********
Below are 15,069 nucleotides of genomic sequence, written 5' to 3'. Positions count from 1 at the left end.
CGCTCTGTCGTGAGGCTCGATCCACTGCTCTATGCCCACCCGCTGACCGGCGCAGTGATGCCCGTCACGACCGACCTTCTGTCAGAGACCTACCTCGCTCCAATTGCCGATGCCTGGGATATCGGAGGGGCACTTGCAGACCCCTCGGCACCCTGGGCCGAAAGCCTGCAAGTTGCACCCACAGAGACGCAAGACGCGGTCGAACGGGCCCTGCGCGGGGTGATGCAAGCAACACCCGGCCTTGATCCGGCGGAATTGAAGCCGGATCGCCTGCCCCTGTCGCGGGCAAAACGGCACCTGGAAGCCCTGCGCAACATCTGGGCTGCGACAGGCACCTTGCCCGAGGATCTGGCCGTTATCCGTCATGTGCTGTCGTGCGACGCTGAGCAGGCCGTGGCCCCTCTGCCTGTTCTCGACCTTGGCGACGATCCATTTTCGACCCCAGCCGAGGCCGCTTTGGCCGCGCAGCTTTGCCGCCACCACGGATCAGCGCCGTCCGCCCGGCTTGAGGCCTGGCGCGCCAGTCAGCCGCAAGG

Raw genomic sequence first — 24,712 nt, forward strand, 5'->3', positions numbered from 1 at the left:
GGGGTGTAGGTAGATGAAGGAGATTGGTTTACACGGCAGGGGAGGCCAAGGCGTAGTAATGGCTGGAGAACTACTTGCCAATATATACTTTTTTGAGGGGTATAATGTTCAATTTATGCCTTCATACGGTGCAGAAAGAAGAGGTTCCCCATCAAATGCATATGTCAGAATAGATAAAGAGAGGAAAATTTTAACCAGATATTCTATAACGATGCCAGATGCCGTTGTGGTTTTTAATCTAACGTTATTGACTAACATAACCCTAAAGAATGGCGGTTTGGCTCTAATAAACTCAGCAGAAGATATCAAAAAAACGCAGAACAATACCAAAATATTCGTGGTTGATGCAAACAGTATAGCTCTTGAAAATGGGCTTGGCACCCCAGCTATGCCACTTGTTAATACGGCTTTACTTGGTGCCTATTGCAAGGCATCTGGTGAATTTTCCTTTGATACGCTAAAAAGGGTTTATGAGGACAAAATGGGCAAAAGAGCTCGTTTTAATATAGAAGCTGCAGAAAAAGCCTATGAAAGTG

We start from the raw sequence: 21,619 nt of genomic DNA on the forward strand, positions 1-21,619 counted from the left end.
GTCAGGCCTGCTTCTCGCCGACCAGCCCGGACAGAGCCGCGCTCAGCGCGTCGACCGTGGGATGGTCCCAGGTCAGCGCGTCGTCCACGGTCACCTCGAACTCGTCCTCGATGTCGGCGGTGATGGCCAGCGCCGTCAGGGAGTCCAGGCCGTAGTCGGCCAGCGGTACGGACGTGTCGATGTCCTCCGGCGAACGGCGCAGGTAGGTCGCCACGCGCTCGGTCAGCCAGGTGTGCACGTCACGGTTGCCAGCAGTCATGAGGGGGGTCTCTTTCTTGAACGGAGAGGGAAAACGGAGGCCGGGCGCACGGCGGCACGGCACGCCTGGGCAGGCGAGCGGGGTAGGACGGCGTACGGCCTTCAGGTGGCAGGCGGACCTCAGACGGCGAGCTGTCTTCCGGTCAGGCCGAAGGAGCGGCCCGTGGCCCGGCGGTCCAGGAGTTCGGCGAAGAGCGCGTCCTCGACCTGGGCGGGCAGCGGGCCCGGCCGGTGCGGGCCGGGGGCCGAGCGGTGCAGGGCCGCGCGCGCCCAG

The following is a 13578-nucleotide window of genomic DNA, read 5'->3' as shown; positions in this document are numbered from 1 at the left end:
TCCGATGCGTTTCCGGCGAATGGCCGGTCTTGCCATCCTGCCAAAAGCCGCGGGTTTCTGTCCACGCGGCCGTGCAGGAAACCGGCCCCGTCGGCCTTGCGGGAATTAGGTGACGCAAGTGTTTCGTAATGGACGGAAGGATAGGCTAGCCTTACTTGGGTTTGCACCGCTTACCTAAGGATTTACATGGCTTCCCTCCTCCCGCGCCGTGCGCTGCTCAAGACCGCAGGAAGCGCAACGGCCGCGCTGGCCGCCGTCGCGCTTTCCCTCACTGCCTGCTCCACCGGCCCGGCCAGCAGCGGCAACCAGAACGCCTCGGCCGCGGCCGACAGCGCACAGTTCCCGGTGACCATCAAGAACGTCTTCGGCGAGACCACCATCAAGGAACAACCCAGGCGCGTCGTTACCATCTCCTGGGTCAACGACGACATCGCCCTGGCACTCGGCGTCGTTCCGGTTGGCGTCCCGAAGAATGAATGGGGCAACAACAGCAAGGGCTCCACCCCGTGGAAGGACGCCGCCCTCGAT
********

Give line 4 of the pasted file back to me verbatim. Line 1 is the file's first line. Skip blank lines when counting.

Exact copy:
GGGGTGTAGGTAGATGAAGGAGATTGGTTTACACGGCAGGGGAGGCCAAGGCGTAGTAATGGCTGGAGAACTACTTGCCAATATATACTTTTTTGAGGGGTATAATGTTCAATTTATGCCTTCATACGGTGCAGAAAGAAGAGGTTCCCCATCAAATGCATATGTCAGAATAGATAAAGAGAGGAAAATTTTAACCAGATATTCTATAACGATGCCAGATGCCGTTGTGGTTTTTAATCTAACGTTATTGACTAACATAACCCTAAAGAATGGCGGTTTGGCTCTAATAAACTCAGCAGAAGATATCAAAAAAACGCAGAACAATACCAAAATATTCGTGGTTGATGCAAACAGTATAGCTCTTGAAAATGGGCTTGGCACCCCAGCTATGCCACTTGTTAATACGGCTTTACTTGGTGCCTATTGCAAGGCATCTGGTGAATTTTCCTTTGATACGCTAAAAAGGGTTTATGAGGACAAAATGGGCAAAAGAGCTCGTTTTAATATAGAAGCTGCAGAAAAAGCCTATGAAAGTG